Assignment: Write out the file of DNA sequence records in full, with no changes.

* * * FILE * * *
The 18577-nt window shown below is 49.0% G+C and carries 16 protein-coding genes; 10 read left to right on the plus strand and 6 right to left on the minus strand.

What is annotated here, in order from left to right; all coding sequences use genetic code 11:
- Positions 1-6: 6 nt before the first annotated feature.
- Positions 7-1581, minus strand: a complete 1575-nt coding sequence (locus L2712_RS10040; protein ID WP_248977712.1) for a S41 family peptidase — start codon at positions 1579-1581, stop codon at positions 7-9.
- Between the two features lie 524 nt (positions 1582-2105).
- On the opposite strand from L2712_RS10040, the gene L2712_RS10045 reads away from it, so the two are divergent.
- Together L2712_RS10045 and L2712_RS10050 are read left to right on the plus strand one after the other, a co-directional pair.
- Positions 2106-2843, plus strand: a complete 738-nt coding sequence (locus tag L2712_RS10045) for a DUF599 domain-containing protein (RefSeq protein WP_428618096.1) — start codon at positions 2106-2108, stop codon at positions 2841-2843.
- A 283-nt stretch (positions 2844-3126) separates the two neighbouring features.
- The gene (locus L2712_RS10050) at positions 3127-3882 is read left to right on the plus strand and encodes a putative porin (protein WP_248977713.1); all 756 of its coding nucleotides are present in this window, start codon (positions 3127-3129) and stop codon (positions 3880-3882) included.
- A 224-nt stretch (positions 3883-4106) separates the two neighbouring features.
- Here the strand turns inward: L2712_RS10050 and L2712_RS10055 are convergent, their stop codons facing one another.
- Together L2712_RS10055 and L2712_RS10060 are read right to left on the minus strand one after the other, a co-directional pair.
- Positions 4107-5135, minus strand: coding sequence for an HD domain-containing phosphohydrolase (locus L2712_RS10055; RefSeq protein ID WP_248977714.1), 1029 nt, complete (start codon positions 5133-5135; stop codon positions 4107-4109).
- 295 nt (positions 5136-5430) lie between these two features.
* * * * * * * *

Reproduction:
The 18577-nt window shown below is 49.0% G+C and carries 16 protein-coding genes; 10 read left to right on the plus strand and 6 right to left on the minus strand.

What is annotated here, in order from left to right; all coding sequences use genetic code 11:
- Positions 1-6: 6 nt before the first annotated feature.
- Positions 7-1581, minus strand: a complete 1575-nt coding sequence (locus L2712_RS10040; protein ID WP_248977712.1) for a S41 family peptidase — start codon at positions 1579-1581, stop codon at positions 7-9.
- Between the two features lie 524 nt (positions 1582-2105).
- On the opposite strand from L2712_RS10040, the gene L2712_RS10045 reads away from it, so the two are divergent.
- Together L2712_RS10045 and L2712_RS10050 are read left to right on the plus strand one after the other, a co-directional pair.
- Positions 2106-2843, plus strand: a complete 738-nt coding sequence (locus tag L2712_RS10045) for a DUF599 domain-containing protein (RefSeq protein WP_428618096.1) — start codon at positions 2106-2108, stop codon at positions 2841-2843.
- A 283-nt stretch (positions 2844-3126) separates the two neighbouring features.
- The gene (locus L2712_RS10050) at positions 3127-3882 is read left to right on the plus strand and encodes a putative porin (protein WP_248977713.1); all 756 of its coding nucleotides are present in this window, start codon (positions 3127-3129) and stop codon (positions 3880-3882) included.
- A 224-nt stretch (positions 3883-4106) separates the two neighbouring features.
- Here the strand turns inward: L2712_RS10050 and L2712_RS10055 are convergent, their stop codons facing one another.
- Together L2712_RS10055 and L2712_RS10060 are read right to left on the minus strand one after the other, a co-directional pair.
- Positions 4107-5135, minus strand: coding sequence for an HD domain-containing phosphohydrolase (locus L2712_RS10055; RefSeq protein ID WP_248977714.1), 1029 nt, complete (start codon positions 5133-5135; stop codon positions 4107-4109).
- 295 nt (positions 5136-5430) lie between these two features.